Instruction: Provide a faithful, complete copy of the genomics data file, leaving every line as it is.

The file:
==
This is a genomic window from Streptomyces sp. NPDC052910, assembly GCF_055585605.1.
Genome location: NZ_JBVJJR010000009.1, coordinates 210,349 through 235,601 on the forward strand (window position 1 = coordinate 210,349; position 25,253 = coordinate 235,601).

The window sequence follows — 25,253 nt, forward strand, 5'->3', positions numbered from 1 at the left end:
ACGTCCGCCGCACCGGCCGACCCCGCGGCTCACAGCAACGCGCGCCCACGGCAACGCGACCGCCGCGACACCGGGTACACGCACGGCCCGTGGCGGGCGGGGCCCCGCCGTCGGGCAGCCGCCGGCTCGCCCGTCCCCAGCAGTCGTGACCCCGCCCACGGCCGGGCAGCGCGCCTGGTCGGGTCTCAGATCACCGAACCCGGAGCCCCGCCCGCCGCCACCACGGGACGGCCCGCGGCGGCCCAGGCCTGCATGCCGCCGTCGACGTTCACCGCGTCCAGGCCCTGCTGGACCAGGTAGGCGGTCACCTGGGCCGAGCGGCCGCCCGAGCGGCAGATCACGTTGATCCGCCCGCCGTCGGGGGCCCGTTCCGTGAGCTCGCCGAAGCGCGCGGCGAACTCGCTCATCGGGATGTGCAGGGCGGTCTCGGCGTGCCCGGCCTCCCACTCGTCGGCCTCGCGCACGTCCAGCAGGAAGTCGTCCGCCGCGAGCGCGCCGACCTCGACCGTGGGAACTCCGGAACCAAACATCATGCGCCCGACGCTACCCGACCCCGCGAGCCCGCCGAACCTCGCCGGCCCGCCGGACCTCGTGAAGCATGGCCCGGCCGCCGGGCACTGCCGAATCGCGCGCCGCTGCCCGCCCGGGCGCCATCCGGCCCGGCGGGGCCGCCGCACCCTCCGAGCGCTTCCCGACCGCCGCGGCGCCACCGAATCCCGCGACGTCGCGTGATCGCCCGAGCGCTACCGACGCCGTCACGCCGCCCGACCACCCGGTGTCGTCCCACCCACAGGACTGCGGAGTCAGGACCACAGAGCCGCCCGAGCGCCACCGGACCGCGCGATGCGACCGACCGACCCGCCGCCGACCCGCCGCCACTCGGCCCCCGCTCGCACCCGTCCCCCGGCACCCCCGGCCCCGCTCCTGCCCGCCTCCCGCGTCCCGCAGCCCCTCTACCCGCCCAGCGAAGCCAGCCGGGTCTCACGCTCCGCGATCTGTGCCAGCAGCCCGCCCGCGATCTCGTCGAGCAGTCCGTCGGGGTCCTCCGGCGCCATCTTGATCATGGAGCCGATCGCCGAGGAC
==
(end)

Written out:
This is a genomic window from Streptomyces sp. NPDC052910, assembly GCF_055585605.1.
Genome location: NZ_JBVJJR010000009.1, coordinates 210,349 through 235,601 on the forward strand (window position 1 = coordinate 210,349; position 25,253 = coordinate 235,601).

The window sequence follows — 25,253 nt, forward strand, 5'->3', positions numbered from 1 at the left end:
ACGTCCGCCGCACCGGCCGACCCCGCGGCTCACAGCAACGCGCGCCCACGGCAACGCGACCGCCGCGACACCGGGTACACGCACGGCCCGTGGCGGGCGGGGCCCCGCCGTCGGGCAGCCGCCGGCTCGCCCGTCCCCAGCAGTCGTGACCCCGCCCACGGCCGGGCAGCGCGCCTGGTCGGGTCTCAGATCACCGAACCCGGAGCCCCGCCCGCCGCCACCACGGGACGGCCCGCGGCGGCCCAGGCCTGCATGCCGCCGTCGACGTTCACCGCGTCCAGGCCCTGCTGGACCAGGTAGGCGGTCACCTGGGCCGAGCGGCCGCCCGAGCGGCAGATCACGTTGATCCGCCCGCCGTCGGGGGCCCGTTCCGTGAGCTCGCCGAAGCGCGCGGCGAACTCGCTCATCGGGATGTGCAGGGCGGTCTCGGCGTGCCCGGCCTCCCACTCGTCGGCCTCGCGCACGTCCAGCAGGAAGTCGTCCGCCGCGAGCGCGCCGACCTCGACCGTGGGAACTCCGGAACCAAACATCATGCGCCCGACGCTACCCGACCCCGCGAGCCCGCCGAACCTCGCCGGCCCGCCGGACCTCGTGAAGCATGGCCCGGCCGCCGGGCACTGCCGAATCGCGCGCCGCTGCCCGCCCGGGCGCCATCCGGCCCGGCGGGGCCGCCGCACCCTCCGAGCGCTTCCCGACCGCCGCGGCGCCACCGAATCCCGCGACGTCGCGTGATCGCCCGAGCGCTACCGACGCCGTCACGCCGCCCGACCACCCGGTGTCGTCCCACCCACAGGACTGCGGAGTCAGGACCACAGAGCCGCCCGAGCGCCACCGGACCGCGCGATGCGACCGACCGACCCGCCGCCGACCCGCCGCCACTCGGCCCCCGCTCGCACCCGTCCCCCGGCACCCCCGGCCCCGCTCCTGCCCGCCTCCCGCGTCCCGCAGCCCCTCTACCCGCCCAGCGAAGCCAGCCGGGTCTCACGCTCCGCGATCTGTGCCAGCAGCCCGCCCGCGATCTCGTCGAGCAGTCCGTCGGGGTCCTCCGGCGCCATCTTGATCATGGAGCCGATCGCCGAGGAC